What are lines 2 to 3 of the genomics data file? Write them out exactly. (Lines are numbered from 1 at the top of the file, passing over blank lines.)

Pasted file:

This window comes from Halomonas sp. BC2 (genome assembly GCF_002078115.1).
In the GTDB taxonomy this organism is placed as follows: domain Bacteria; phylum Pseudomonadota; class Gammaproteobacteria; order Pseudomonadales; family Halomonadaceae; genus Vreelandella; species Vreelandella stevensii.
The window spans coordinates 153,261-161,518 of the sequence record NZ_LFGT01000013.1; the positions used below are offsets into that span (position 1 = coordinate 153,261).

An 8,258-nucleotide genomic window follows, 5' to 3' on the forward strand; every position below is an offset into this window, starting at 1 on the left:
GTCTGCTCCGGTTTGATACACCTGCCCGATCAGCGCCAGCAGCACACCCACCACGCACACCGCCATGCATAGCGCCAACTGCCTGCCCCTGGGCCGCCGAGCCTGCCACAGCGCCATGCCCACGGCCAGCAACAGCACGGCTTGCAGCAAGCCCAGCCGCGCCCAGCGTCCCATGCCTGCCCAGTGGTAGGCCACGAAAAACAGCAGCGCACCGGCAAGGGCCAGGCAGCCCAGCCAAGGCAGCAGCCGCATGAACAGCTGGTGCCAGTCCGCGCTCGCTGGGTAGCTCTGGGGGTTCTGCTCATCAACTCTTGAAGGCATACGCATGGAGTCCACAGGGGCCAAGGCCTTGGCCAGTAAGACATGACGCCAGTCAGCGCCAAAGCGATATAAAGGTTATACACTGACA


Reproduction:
In the GTDB taxonomy this organism is placed as follows: domain Bacteria; phylum Pseudomonadota; class Gammaproteobacteria; order Pseudomonadales; family Halomonadaceae; genus Vreelandella; species Vreelandella stevensii.
The window spans coordinates 153,261-161,518 of the sequence record NZ_LFGT01000013.1; the positions used below are offsets into that span (position 1 = coordinate 153,261).